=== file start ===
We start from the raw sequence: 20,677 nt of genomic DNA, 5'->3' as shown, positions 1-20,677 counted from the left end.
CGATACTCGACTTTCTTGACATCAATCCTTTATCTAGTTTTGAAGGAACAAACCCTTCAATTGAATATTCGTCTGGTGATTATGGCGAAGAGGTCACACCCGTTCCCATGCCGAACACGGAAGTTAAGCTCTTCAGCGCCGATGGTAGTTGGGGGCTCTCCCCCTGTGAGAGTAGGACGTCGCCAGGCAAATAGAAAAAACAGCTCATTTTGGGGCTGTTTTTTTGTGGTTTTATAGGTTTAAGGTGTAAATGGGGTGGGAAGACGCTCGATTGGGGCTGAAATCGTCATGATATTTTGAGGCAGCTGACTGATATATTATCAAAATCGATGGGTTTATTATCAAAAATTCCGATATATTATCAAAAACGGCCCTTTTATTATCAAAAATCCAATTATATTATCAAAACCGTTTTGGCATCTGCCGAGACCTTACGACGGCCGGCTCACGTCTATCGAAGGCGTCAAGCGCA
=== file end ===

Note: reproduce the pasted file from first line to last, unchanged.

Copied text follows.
We start from the raw sequence: 20,677 nt of genomic DNA, 5'->3' as shown, positions 1-20,677 counted from the left end.
CGATACTCGACTTTCTTGACATCAATCCTTTATCTAGTTTTGAAGGAACAAACCCTTCAATTGAATATTCGTCTGGTGATTATGGCGAAGAGGTCACACCCGTTCCCATGCCGAACACGGAAGTTAAGCTCTTCAGCGCCGATGGTAGTTGGGGGCTCTCCCCCTGTGAGAGTAGGACGTCGCCAGGCAAATAGAAAAAACAGCTCATTTTGGGGCTGTTTTTTTGTGGTTTTATAGGTTTAAGGTGTAAATGGGGTGGGAAGACGCTCGATTGGGGCTGAAATCGTCATGATATTTTGAGGCAGCTGACTGATATATTATCAAAATCGATGGGTTTATTATCAAAAATTCCGATATATTATCAAAAACGGCCCTTTTATTATCAAAAATCCAATTATATTATCAAAACCGTTTTGGCATCTGCCGAGACCTTACGACGGCCGGCTCACGTCTATCGAAGGCGTCAAGCGCA